Most of the feedback people receive in the workplace isn’t feedback at all.  It’s what I fondly refer to as Cap’n Crunch – vague and unhelpful words that make people defensive but don’t change behavior. If you want the people you work with to do some differently, give specific feedback.

Most of the fake feedback people get sounds like this:Specific Feedback

“You did a great job on that.”

“You’re doing really good work.”

“You’re dressing inappropriately.”

“You’re difficult to work with.”

None of this is feedback. It’s all Cap’n Crunch. Vague, vague, and more vague.

The first words out of your mouth will invariably be Cap’n Crunch. Follow those words with, “for example” and you’ll be headed in the right direction.

“You did a great job on that. For example, I never had to ask about the status of the project. You gave me an update every Friday, and that made me feel comfortable that we were on track.”

You dressed inappropriately for that meeting. For example, the client was dressed in business casual and you were jeans and tennis shoes. Next time, please dress as the client dresses or a step above in khaki pants or slacks, a button down shirt, and a jacket.”

Most people are afraid to give feedback because they don’t want to deal with the defensive reaction they anticipate. The more vague you are, the more defensive people will be. Because they don’t know what you’re talking about.

If employees shop your feedback around, asking what others think of the feedback, it’s because you were vague, they disagree with you or they’re being defensive. Feedback will be received better and resisted less if you’re specific.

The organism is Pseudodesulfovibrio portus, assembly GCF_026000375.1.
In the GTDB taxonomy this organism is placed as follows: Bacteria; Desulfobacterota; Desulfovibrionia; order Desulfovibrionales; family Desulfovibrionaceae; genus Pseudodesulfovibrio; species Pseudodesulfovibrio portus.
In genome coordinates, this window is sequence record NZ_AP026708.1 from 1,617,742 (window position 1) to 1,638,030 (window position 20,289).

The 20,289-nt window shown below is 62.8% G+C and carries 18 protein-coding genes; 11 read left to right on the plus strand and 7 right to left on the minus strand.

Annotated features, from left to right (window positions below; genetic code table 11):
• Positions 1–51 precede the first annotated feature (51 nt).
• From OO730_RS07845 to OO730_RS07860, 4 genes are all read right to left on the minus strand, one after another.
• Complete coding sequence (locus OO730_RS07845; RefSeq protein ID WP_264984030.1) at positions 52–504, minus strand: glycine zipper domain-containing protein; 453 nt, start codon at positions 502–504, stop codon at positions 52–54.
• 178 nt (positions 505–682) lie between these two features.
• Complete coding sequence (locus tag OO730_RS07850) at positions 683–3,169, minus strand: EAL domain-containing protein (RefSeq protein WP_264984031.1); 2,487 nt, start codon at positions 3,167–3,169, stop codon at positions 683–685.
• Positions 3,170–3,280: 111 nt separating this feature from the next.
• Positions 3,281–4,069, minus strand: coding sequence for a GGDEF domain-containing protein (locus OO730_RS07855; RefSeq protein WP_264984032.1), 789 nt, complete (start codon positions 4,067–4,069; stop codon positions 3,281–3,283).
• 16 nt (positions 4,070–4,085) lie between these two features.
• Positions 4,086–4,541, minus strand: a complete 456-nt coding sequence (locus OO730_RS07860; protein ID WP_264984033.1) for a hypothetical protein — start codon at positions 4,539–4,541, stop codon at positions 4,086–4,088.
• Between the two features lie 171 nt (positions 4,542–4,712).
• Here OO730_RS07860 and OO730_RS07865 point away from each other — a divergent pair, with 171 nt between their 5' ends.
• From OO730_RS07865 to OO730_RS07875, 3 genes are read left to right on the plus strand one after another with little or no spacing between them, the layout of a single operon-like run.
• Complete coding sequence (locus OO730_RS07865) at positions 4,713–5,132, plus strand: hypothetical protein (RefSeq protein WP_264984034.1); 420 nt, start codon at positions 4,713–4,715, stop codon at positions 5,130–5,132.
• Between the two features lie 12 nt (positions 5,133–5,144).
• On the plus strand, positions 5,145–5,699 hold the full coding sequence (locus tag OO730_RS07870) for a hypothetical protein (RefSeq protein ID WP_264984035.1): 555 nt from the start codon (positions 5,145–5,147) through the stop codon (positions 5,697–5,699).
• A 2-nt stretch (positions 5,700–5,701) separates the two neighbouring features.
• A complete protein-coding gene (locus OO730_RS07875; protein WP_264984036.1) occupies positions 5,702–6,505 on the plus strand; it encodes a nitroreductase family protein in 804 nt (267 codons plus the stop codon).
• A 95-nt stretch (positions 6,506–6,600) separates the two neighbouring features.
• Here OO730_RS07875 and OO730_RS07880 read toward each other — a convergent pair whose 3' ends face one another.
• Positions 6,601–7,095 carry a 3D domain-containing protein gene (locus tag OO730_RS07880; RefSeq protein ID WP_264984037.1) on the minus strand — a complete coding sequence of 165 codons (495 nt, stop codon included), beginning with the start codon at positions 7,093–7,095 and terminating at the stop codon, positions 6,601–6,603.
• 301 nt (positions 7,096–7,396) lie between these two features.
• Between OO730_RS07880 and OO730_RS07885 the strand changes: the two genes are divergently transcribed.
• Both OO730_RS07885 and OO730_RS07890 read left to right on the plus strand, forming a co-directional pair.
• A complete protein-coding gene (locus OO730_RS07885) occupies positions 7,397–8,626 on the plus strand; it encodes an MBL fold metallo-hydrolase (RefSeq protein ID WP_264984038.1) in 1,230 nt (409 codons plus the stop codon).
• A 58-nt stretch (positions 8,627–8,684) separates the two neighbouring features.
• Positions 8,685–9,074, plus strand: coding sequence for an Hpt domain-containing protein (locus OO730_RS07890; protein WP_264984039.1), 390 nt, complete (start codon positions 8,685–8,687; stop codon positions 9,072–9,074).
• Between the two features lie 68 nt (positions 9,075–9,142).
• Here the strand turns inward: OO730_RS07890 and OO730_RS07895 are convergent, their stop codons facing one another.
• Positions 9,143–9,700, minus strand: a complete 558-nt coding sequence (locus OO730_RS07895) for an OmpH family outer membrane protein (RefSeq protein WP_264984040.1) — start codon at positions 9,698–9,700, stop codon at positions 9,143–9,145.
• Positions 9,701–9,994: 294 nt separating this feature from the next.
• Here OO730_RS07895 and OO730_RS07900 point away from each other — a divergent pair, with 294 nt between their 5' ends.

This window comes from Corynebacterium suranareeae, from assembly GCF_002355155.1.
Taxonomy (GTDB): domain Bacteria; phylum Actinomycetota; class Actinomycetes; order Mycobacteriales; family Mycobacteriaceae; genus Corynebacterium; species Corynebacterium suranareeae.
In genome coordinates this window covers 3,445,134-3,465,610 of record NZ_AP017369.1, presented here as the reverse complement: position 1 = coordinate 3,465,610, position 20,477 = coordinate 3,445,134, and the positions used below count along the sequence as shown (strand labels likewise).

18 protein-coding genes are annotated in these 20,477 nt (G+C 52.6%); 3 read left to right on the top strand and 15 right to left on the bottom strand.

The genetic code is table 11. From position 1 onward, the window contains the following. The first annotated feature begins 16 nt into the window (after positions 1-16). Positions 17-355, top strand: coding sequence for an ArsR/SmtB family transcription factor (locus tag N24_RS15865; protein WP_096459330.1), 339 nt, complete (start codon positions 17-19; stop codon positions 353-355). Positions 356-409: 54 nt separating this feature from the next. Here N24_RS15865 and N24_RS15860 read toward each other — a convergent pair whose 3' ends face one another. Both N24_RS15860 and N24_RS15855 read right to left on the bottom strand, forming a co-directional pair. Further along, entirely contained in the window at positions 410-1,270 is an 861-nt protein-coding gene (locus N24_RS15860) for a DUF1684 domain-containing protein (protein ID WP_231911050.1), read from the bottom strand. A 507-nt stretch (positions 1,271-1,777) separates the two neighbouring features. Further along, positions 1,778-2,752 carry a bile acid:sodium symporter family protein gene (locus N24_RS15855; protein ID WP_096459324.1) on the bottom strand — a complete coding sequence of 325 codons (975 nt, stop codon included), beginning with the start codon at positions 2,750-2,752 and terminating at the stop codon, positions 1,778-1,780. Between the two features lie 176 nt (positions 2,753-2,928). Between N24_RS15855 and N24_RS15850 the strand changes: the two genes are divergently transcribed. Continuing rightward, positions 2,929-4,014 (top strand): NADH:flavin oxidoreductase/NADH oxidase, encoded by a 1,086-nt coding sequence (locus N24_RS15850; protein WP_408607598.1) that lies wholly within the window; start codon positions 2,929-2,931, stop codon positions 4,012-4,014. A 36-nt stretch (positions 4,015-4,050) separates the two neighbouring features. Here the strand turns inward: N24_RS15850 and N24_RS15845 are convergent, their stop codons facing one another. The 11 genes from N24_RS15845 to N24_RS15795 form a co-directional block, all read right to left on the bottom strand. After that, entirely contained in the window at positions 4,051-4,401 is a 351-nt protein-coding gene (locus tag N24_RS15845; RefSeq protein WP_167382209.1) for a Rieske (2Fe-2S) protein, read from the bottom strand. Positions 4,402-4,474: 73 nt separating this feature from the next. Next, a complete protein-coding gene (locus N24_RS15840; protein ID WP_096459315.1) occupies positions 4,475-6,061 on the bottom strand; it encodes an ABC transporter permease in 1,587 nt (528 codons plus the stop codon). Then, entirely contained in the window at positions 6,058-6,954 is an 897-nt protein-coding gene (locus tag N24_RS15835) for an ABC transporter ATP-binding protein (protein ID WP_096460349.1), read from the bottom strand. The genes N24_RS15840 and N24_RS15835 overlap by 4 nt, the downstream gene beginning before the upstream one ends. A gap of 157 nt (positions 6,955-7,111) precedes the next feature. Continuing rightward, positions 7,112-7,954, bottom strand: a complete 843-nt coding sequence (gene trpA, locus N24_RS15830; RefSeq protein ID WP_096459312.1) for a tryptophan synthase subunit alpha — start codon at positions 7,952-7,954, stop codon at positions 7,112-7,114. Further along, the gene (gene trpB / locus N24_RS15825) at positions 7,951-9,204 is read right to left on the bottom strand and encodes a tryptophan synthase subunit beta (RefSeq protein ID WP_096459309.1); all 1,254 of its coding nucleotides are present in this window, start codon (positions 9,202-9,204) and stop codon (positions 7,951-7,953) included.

Specific feedback can be captured on video. Meaning, you can video someone walking into a meeting late, rolling his eyes, and texting on his phone. I dare you to video “you were disrespectful in the meeting, you dressed inappropriately, or you’re difficult to work with.”  If you can’t capture the feedback on video, you don’t yet have specific feedback. You have Cap’n Crunch.

When I teach managers to give feedback I ask the managers to, “Describe the situation to me. What did the person do? Managers often reply with, “He was negative.” This is Cap’n Crunch. So I keep asking questions. “What did he do that was negative? What did it look like?” After two or three questions the manager tells me, “I overheard him complaining to other employees in his cube about the decisions the company is making. I’d rather he ask me questions about the direction we’re going versus gossip to his peers.” Now we have specific feedback.

Wait to give feedback until you have a specific example. If you don’t have a specific example, go get one. Without an example, employees will look at you in a confused way, question the validity of what you’re saying and become defensive. And they’ll be right in doing all of these things.

Most of us dread giving and receiving performance reviews. Last week, this week and next week’s blogs are designed to make the performance appraisal process easier. If you want more help, chapters nine through twelve of How to Say Anything to Anyone provide a clear and easy-to-follow formula for giving specific feedback.

I’ll be back next week with more tips on giving feedback that actually changes behavior. Until then, BE SPECIFIC. If you’re not using the words “for example” you’re not giving specific feedback.